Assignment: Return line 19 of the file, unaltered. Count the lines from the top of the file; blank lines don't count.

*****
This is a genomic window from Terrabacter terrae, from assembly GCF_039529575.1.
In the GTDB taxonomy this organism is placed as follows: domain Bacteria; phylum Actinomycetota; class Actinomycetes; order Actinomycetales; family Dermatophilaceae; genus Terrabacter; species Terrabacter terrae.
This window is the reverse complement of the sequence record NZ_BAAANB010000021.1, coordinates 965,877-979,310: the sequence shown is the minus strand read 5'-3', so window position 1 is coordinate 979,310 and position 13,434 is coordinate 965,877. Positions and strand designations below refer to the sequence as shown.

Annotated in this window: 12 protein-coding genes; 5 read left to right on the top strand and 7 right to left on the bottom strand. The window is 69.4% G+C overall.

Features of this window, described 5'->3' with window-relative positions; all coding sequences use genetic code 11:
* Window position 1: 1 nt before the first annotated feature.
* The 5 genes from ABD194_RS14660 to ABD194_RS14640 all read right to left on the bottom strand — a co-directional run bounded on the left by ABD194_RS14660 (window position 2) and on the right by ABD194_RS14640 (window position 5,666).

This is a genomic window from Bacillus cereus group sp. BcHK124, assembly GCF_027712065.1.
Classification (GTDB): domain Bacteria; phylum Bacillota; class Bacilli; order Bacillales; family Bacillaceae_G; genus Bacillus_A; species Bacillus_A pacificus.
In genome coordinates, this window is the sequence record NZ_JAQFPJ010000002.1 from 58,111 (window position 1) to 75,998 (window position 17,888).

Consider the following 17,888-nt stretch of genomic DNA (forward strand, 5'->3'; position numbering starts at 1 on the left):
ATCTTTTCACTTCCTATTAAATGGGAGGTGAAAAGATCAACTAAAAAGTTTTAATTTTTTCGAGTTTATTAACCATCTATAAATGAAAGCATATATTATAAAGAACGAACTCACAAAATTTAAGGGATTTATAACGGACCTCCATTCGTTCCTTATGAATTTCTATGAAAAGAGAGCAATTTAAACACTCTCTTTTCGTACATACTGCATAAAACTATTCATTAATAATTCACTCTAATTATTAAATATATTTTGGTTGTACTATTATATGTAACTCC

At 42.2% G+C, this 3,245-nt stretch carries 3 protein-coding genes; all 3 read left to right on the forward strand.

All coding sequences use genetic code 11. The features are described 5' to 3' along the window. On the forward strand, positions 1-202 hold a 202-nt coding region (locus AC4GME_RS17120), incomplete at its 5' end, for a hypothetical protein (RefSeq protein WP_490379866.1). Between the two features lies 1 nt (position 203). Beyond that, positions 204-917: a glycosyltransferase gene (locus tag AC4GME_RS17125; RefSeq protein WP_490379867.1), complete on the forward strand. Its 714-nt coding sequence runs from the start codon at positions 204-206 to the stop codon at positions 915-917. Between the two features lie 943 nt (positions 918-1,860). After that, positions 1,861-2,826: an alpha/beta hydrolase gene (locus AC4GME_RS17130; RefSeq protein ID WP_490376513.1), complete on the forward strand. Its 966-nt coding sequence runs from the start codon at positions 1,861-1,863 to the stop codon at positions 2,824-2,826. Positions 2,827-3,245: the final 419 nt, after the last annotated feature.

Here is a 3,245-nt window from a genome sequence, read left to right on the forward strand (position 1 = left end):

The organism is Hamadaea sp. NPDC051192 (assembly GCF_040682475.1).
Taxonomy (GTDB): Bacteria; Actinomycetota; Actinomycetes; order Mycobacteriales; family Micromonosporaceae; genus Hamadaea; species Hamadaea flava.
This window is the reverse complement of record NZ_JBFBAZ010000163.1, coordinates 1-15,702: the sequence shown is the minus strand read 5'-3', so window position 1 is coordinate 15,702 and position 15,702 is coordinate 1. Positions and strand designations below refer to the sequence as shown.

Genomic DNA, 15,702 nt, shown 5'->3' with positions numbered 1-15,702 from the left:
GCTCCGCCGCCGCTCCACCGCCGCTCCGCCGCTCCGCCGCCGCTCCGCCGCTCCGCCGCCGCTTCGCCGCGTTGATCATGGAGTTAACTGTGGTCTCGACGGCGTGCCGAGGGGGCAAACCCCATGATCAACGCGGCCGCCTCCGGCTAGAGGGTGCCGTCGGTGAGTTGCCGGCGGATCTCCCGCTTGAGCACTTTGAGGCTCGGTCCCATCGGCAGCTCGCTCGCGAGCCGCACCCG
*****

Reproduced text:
Genomic DNA, 15,702 nt, shown 5'->3' with positions numbered 1-15,702 from the left: